A ca. 40 kDa maize (Zea mays L.) embryo dehydrin is encoded by the dhn2 locus on chromosome 9

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Abstract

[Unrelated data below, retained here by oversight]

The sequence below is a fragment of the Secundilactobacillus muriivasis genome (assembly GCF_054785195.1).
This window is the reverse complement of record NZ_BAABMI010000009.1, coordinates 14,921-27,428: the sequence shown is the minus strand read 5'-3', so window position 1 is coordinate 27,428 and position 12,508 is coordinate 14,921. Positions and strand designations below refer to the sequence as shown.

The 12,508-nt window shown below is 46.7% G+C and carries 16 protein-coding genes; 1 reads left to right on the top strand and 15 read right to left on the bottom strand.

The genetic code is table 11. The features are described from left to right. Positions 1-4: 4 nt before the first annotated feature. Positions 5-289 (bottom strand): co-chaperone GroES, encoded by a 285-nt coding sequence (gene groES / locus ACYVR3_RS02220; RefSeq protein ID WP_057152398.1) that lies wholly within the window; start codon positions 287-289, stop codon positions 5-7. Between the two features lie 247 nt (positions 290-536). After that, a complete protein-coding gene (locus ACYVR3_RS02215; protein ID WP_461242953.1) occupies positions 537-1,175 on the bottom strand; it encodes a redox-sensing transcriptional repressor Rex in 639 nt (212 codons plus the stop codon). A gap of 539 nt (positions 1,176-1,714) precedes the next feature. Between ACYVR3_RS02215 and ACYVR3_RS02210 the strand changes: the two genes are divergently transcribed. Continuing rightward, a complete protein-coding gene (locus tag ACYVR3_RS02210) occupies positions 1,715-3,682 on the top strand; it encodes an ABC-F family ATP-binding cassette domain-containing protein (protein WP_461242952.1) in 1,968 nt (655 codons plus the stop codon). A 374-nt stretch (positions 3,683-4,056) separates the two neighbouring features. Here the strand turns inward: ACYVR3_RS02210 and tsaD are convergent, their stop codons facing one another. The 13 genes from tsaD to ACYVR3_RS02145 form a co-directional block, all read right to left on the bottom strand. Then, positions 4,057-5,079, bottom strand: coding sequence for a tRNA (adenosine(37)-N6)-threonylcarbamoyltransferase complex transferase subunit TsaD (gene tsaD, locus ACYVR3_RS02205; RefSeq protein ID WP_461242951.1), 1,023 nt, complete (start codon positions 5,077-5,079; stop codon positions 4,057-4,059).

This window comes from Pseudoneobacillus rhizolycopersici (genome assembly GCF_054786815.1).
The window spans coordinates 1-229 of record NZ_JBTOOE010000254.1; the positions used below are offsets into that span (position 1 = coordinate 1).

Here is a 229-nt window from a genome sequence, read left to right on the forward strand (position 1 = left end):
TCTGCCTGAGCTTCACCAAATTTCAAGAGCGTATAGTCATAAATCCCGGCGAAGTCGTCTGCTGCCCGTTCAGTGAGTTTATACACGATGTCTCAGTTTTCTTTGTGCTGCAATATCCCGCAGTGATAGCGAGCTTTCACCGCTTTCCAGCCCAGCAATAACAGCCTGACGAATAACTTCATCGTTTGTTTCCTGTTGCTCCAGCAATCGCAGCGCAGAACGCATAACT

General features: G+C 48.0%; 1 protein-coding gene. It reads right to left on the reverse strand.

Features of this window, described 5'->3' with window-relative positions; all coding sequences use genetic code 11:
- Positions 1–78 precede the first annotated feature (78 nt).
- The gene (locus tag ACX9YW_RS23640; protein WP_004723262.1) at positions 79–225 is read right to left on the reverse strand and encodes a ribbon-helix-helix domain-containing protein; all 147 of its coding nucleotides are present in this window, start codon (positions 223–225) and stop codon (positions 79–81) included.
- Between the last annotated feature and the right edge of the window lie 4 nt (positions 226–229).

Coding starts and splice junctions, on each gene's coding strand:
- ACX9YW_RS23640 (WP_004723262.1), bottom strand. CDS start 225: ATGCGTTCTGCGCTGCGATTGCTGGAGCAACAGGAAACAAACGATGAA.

Dehydrins (LEA D11 proteins) are the products of multigene families in a number of higher plants [5]. To date, however, only one dehydrin locus, dhn1 (a major embryo and drought-induced protein of ca. 18 kDa) has been placed on chromosome 6L of the genetic linkage map of maize. The presence of a larger, ca. 40 kDa embryo protein that is also specifically detected by anti-dehydrin antibodies had been observed in some maize inbreds, including B73, suggesting that other dhn loci may exist. The ca. 22 kDa and ca. 40 kDa immunopositive proteins were purified from B73 and their amino acid compositions determined. The two proteins' amino acid compositions are typical of dehydrins, yet they differ from each other, indicating that they are distinct dhn gene products. Different size alleles for both proteins, or presence/absence in the case of the ca. 40 kDa protein, were evident from comparisons of embryo proteins of various maize inbreds. Analysis of segregating F2 progeny derived from self-pollination of F1 hybrids from four crosses (B73 × OH43, Mo17 × A632, AHO × A632, Latente × A632) revealed that alleles of the two genes assort independently. Map positions of the two dhn loci were then determined using two maize recombinant inbred line (RIL) mapping populations. The predicted map position of the gene controlling production of the ca. 22 kDa protein confirmed that this protein is the product of the dhn1 gene. The gene encoding the ca. 40 kDa dehydrin-like protein maps to a new locus on chromosome 9S near wx1, which we have named dhn2.

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